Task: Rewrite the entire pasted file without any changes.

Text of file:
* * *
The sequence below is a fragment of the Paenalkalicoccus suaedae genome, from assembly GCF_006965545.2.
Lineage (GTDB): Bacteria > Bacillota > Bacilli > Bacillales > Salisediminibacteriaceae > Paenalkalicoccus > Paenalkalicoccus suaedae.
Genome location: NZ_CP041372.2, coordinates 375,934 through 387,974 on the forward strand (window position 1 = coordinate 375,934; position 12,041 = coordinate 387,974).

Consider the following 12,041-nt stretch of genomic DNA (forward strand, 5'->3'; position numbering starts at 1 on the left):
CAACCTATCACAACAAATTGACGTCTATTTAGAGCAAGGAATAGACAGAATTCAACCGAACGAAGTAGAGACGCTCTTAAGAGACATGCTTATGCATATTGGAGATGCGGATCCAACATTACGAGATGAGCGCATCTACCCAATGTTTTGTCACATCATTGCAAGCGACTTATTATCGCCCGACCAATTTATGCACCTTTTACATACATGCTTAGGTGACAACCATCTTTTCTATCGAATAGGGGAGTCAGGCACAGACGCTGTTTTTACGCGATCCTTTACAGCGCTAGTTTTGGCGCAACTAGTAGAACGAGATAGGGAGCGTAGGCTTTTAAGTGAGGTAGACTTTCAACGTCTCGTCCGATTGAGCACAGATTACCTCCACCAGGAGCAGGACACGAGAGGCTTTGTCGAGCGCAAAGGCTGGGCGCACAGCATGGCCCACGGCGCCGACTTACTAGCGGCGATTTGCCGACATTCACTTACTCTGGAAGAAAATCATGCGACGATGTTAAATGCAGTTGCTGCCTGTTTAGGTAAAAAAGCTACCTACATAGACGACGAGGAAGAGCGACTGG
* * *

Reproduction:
The sequence below is a fragment of the Paenalkalicoccus suaedae genome, from assembly GCF_006965545.2.
Lineage (GTDB): Bacteria > Bacillota > Bacilli > Bacillales > Salisediminibacteriaceae > Paenalkalicoccus > Paenalkalicoccus suaedae.
Genome location: NZ_CP041372.2, coordinates 375,934 through 387,974 on the forward strand (window position 1 = coordinate 375,934; position 12,041 = coordinate 387,974).

Consider the following 12,041-nt stretch of genomic DNA (forward strand, 5'->3'; position numbering starts at 1 on the left):
CAACCTATCACAACAAATTGACGTCTATTTAGAGCAAGGAATAGACAGAATTCAACCGAACGAAGTAGAGACGCTCTTAAGAGACATGCTTATGCATATTGGAGATGCGGATCCAACATTACGAGATGAGCGCATCTACCCAATGTTTTGTCACATCATTGCAAGCGACTTATTATCGCCCGACCAATTTATGCACCTTTTACATACATGCTTAGGTGACAACCATCTTTTCTATCGAATAGGGGAGTCAGGCACAGACGCTGTTTTTACGCGATCCTTTACAGCGCTAGTTTTGGCGCAACTAGTAGAACGAGATAGGGAGCGTAGGCTTTTAAGTGAGGTAGACTTTCAACGTCTCGTCCGATTGAGCACAGATTACCTCCACCAGGAGCAGGACACGAGAGGCTTTGTCGAGCGCAAAGGCTGGGCGCACAGCATGGCCCACGGCGCCGACTTACTAGCGGCGATTTGCCGACATTCACTTACTCTGGAAGAAAATCATGCGACGATGTTAAATGCAGTTGCTGCCTGTTTAGGTAAAAAAGCTACCTACATAGACGACGAGGAAGAGCGACTGG